Paul Trilsbeek

Publications

Displaying 1 - 5 of 5
  • Seyfeddinipur, M., Ameka, F., Bolton, L., Blumtritt, J., Carpenter, B., Cruz, H., Drude, S., Epps, P. L., Ferreira, V., Galucio, A. V., Hellwig, B., Hinte, O., Holton, G., Jung, D., Buddeberg, I. K., Krifka, M., Kung, S., Monroig, M., Neba, A. N., Nordhoff, S. and 10 moreSeyfeddinipur, M., Ameka, F., Bolton, L., Blumtritt, J., Carpenter, B., Cruz, H., Drude, S., Epps, P. L., Ferreira, V., Galucio, A. V., Hellwig, B., Hinte, O., Holton, G., Jung, D., Buddeberg, I. K., Krifka, M., Kung, S., Monroig, M., Neba, A. N., Nordhoff, S., Pakendorf, B., Von Prince, K., Rau, F., Rice, K., Riessler, M., Szoelloesi Brenig, V., Thieberger, N., Trilsbeek, P., Van der Voort, H., & Woodbury, T. (2019). Public access to research data in language documentation: Challenges and possible strategies. Language Documentation and Conservation, 13, 545-563. Retrieved from http://hdl.handle.net/10125/24901.

    Abstract

    The Open Access Movement promotes free and unfettered access to research publications and, increasingly, to the primary data which underly those publications. As the field of documentary linguistics seeks to record and preserve culturally and linguistically relevant materials, the question of how openly accessible these materials should be becomes increasingly important. This paper aims to guide researchers and other stakeholders in finding an appropriate balance between accessibility and confidentiality of data, addressing community questions and legal, institutional, and intellectual issues that pose challenges to accessible data.
  • Koenig, A., Ringersma, J., & Trilsbeek, P. (2009). The Language Archiving Technology domain. In Z. Vetulani (Ed.), Human Language Technologies as a Challenge for Computer Science and Linguistics (pp. 295-299).

    Abstract

    The Max Planck Institute for Psycholinguistics (MPI) manages an archive of linguistic research data with a current size of almost 20 Terabytes. Apart from in-house researchers other projects also store their data in the archive, most notably the Documentation of Endangered Languages (DoBeS) projects. The archive is available online and can be accessed by anybody with Internet access. To be able to manage this large amount of data the MPI's technical group has developed a software suite called Language Archiving Technology (LAT) that on the one hand helps researchers and archive managers to manage the data and on the other hand helps users in enriching their primary data with additional layers. All the MPI software is Java-based and developed according to open source principles (GNU, 2007). All three major operating systems (Windows, Linux, MacOS) are supported and the software works similarly on all of them. As the archive is online, many of the tools, especially the ones for accessing the data, are browser based. Some of these browser-based tools make use of Adobe Flex to create nice-looking GUIs. The LAT suite is a complete set of management and enrichment tools, and given the interaction between the tools the result is a complete LAT software domain. Over the last 10 years, this domain has proven its functionality and use, and is being deployed to servers in other institutions. This deployment is an important step in getting the archived resources back to the members of the speech communities whose languages are documented. In the paper we give an overview of the tools of the LAT suite and we describe their functionality and role in the integrated process of archiving, management and enrichment of linguistic data.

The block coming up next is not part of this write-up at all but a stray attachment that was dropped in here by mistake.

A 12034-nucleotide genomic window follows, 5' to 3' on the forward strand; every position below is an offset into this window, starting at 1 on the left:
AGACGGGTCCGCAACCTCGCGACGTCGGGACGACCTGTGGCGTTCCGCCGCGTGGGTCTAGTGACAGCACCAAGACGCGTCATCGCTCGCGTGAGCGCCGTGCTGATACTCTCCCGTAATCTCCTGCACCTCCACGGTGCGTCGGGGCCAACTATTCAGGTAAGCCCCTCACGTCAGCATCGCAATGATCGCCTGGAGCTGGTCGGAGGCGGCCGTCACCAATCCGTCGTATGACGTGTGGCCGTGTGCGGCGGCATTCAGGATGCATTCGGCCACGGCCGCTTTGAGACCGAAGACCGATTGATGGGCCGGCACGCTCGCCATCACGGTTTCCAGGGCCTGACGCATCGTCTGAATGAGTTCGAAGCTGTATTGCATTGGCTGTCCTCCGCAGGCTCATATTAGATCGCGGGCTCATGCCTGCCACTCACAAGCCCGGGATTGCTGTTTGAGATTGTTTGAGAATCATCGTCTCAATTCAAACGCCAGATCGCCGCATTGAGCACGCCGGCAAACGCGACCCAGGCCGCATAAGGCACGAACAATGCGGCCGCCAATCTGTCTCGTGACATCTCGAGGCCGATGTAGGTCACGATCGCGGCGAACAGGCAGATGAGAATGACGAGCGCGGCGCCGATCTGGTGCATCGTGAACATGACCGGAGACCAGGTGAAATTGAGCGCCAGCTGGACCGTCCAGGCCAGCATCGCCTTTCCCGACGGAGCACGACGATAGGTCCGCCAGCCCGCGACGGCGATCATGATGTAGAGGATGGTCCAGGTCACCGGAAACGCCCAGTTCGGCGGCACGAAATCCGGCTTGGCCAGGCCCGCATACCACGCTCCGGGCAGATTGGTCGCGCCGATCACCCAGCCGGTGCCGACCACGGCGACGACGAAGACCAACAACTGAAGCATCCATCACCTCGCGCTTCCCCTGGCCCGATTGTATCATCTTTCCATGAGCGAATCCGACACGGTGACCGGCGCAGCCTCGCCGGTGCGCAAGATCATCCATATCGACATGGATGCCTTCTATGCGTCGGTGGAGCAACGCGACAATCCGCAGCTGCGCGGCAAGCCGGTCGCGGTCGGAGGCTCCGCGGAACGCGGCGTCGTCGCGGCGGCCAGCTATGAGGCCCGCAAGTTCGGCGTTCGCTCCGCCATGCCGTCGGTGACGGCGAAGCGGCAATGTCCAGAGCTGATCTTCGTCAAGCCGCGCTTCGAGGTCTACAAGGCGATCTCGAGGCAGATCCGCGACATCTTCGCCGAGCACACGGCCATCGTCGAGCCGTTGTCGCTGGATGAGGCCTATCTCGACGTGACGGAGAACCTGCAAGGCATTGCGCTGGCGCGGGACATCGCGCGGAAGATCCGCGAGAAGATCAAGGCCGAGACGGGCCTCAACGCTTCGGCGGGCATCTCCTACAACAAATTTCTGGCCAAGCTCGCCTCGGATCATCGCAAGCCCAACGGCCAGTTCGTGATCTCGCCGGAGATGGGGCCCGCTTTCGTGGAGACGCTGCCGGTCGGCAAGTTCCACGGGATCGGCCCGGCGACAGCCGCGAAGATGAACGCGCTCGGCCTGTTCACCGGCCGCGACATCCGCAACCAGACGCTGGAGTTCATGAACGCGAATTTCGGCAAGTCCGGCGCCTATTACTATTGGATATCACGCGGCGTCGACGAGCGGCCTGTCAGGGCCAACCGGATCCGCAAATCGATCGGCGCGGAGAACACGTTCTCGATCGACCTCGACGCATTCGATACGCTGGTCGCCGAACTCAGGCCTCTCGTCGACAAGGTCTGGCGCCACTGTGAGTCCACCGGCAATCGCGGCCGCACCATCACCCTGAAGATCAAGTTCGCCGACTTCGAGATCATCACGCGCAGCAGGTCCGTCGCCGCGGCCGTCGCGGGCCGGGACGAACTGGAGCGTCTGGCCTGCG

• Trilsbeek, P., & Van Uytvanck, D. (2009). Regional archives and community portals. IASA Journal, 32, 69-73.
  • Broeder, D., Claus, A., Offenga, F., Skiba, R., Trilsbeek, P., & Wittenburg, P. (2006). LAMUS: The Language Archive Management and Upload System. In Proceedings of the 5th International Conference on Language Resources and Evaluation (LREC 2006) (pp. 2291-2294).
  • Wittenburg, P., Skiba, R., & Trilsbeek, P. (2005). The language archive at the MPI: Contents, tools, and technologies. Language Archives Newsletter, 5, 7-9.

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